Saka Hotel in Kyoto, Japan



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Babes, it’s hard to believe that just a few weeks ago I was in Korea and Japan exploring their beautiful cities and culture. It was a total pinch me moment, and I still can’t believe that I was able to visit both. While in Japan, I had the most beautiful stay at the Saka Hotel in Kyoto. If you know me, then you know visiting Japan has always been on my bucket list and I’m so glad that I managed to squeeze Kyoto into my travel plans. I honestly didn’t have much knowledge on Kyoto, but was convinced to go, as my daughter Xia said it was her favorite place to visit when she went to Japan seven years ago. 

Saka hotel Bedroom viewFormerly Japan’s capital,  Kyoto is one of Japan’s oldest cities and is full of historical and cultural significance. I was also wanting to have an “Onsen” experience, which luckily Kyoto is known for as well as it being special to Japan and their culture. If you don’t know what an onsen is, it’s a natural hot spring, which typically have inns or hotels that provide services for their use. When looking for somewhere that could accommodate a large party as well as all our other wants, we were recommended the Saka Hotel. We booked our stay via as it allowed us to bundle our room with meals included. 

Located within walking distance to the famous Kiyomizu-Dera temple, the Saka Hotel combines modern luxury hotels with the traditional Japanese “Ryokan”. A ryokan is a Japanese inn that offers public baths and traditional style rooms, clothes, and food. Upon arrival at the Saka Hotel, I was absolutely in love. The architecture and décor was to die for, minimal but still incorporated traditional Japanese aesthetics. We were greeted by the wonderful staff who gave us fans, welcome tea, and snacks while overlooking their gorgeous garden outside the lobby. When we arrived our rooms weren’t ready, but the hotel staff kindly took our bags and placed them in our rooms once ready while we headed out to explore the city. 

As I mentioned before, the hotel is located in a great location. 15 minutes away by taxi from Kyoto station, we took the “Shinkansen” or bullet train to go from Tokyo to Kyoto, totaling about 2 hours to travel. The hotel is only a 5-10 minute walk from Kiyomizu-Zaka street, the famous street that leads to the Kiyomizu-Dera temple. This street showcases Japan’s amazing heritage, as it boasts Edo-era architecture, streets filled with people wearing kimonos and of course amazing shops and vendors that sell items unique to Japan. Of course the city has a ton of other attractions, and to get to them we opted for a taxi which cost around 2-3 thousand yen or $15-22 USD. Of course there are buses or trains, but for the purposes of our overnight adventure, a taxi suited our needs better.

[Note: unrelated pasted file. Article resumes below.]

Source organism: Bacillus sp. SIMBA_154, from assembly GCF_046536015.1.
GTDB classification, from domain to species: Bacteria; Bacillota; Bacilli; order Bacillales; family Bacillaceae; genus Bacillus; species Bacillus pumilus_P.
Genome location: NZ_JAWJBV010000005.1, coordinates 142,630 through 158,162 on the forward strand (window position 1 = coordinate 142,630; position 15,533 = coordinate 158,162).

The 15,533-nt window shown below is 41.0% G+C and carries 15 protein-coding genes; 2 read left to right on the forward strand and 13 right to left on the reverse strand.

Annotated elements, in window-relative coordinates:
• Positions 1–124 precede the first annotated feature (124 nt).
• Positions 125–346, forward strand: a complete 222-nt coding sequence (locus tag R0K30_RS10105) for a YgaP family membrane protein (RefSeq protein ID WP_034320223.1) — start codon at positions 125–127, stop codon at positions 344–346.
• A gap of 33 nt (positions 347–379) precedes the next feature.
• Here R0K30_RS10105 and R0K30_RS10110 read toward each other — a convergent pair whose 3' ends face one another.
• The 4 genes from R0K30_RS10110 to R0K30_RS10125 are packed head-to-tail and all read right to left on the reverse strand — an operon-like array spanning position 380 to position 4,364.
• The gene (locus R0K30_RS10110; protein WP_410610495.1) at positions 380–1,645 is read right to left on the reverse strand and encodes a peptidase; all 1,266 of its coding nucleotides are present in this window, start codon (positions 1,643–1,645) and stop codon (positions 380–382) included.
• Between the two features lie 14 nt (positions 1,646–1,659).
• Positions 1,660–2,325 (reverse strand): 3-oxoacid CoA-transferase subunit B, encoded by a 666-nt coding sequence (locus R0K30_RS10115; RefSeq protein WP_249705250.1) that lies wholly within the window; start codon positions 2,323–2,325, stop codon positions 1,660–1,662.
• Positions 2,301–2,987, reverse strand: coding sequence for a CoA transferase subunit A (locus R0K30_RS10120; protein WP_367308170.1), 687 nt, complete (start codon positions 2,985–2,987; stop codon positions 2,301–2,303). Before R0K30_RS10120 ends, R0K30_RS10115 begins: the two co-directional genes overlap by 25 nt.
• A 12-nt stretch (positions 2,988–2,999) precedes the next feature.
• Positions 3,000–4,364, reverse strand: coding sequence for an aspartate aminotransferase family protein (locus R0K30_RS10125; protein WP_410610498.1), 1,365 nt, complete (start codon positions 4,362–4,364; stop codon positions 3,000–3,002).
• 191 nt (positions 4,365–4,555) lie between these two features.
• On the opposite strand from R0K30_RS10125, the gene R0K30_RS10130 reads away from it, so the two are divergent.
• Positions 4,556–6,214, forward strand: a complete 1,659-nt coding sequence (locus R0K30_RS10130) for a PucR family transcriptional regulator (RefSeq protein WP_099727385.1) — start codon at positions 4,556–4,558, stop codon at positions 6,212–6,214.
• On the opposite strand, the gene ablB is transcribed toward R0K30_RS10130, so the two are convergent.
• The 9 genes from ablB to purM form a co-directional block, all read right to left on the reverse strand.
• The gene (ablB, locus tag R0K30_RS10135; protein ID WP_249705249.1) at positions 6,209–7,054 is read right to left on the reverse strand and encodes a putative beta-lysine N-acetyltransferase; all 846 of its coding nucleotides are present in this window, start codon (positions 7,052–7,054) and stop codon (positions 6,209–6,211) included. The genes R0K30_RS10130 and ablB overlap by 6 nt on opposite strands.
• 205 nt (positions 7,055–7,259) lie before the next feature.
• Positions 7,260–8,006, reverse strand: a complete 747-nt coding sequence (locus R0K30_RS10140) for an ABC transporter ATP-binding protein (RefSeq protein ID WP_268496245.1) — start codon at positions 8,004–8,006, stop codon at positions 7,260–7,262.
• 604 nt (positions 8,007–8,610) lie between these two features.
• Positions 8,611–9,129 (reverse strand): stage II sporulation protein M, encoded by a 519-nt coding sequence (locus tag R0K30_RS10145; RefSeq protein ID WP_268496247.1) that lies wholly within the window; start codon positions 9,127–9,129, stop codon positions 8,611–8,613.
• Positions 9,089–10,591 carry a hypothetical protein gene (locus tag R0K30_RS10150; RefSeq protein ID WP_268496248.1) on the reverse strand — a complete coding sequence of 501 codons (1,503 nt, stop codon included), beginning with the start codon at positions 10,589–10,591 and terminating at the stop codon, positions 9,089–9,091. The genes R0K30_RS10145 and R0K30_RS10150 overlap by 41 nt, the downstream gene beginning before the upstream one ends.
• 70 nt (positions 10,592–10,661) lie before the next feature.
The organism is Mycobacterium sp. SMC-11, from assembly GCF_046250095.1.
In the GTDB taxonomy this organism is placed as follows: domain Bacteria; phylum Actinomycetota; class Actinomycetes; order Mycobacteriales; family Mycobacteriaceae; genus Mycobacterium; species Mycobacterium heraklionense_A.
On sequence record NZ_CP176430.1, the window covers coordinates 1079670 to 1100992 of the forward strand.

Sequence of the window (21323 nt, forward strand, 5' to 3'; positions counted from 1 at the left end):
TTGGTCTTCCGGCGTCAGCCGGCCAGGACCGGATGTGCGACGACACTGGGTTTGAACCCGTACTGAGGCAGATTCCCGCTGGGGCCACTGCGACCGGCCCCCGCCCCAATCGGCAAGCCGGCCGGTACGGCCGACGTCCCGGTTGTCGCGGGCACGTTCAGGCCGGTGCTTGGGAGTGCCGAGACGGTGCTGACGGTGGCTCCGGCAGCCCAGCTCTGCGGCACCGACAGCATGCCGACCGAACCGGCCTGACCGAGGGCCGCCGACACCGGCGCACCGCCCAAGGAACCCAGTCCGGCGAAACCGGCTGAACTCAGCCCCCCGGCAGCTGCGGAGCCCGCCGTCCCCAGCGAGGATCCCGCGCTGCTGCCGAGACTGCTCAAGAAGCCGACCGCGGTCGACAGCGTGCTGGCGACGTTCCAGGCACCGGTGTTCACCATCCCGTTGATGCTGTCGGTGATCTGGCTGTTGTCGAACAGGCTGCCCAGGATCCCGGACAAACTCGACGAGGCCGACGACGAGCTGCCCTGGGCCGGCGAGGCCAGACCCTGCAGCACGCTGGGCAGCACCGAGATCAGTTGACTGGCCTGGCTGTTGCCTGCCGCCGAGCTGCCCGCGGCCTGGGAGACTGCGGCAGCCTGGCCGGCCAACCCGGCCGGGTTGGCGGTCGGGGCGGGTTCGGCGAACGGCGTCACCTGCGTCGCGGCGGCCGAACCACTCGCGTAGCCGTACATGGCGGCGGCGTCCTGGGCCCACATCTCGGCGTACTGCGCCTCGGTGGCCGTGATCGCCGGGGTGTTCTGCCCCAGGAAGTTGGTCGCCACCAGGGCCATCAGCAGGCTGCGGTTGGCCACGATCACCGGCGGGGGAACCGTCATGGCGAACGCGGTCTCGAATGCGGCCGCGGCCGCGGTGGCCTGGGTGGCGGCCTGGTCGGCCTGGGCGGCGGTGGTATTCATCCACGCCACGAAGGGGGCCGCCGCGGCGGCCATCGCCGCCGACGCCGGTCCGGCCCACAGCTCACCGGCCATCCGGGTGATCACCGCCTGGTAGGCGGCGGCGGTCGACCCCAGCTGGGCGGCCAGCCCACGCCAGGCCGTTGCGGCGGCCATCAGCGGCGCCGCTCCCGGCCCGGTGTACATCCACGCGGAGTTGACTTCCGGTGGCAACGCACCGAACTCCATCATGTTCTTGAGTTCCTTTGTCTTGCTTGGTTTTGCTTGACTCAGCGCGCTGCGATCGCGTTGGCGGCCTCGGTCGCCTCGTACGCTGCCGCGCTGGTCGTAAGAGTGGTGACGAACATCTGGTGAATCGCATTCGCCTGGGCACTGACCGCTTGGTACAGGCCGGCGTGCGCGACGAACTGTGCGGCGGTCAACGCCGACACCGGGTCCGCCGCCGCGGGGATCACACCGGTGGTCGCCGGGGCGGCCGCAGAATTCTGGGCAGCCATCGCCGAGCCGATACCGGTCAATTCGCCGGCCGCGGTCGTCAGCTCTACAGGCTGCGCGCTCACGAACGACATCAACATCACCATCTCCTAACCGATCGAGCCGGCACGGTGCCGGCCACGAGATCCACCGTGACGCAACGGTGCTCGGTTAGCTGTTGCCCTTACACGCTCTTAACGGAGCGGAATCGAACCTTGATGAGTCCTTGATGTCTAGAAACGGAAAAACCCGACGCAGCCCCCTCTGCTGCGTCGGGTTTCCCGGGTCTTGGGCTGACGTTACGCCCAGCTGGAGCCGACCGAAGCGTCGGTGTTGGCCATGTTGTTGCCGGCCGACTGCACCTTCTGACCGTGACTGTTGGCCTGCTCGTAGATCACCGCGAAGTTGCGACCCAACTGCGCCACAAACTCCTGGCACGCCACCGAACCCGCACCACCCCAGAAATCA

After a day of exploration, when we arrived back at the hotel we immediately went to our rooms to change for our dinner reservation in the restaurant. We changed into the outfits they provided which are called “yukata”. Yukata are similar to kimonos in that they are robes, except they are lightweight and meant to be casually worn in the ryokan as part of the Japanese bath house experience. I thought this was super neat, as we were encouraged to wear them while we were at the hotel, as well as the wooden shoes and socks they provided. It was so cute to see everyone get into it and the whole group wear their yukatas. This was definitely one of my favorite aspects of the hotel’s offerings! 

Wearing Yukata Robe at Saka Hotel KyotoWhen booking for the hotel we chose to get dinner and breakfast included, and we were able to choose between a Wagyu Beef Shabu-Shabu Hot Pot Kaiseki Course Dinner Plan or a Seafood Kaiseki Course Dinner. All of the ladies and Miles (May’s boyfriend) opted for the seafood dinner, while Norm, Josh and Lukas (Carol’s family) opted for the meat course. Dinner and breakfast are served as a set-course meal, and let me tell you it was definitely one of my most memorable dining experiences. Each dish was so rich and fresh, from the sashimi to the tofu dishes. You could taste the thoughtfulness and effort that was put into each dish and I totally enjoyed the whole dinner situation! My favorite dish was the main course, a hotpot with tofu, which seems so basic but it was so good. Their vegetable tempura was bomb, and the miso soup was great as well. I also enjoyed this rather unique dish that consisted of egg custard with miso cream and mushroom. All the food was so delicious and incorporated some of my favorite flavors. I thoroughly enjoyed trying all the new Japanese flavors and dishes.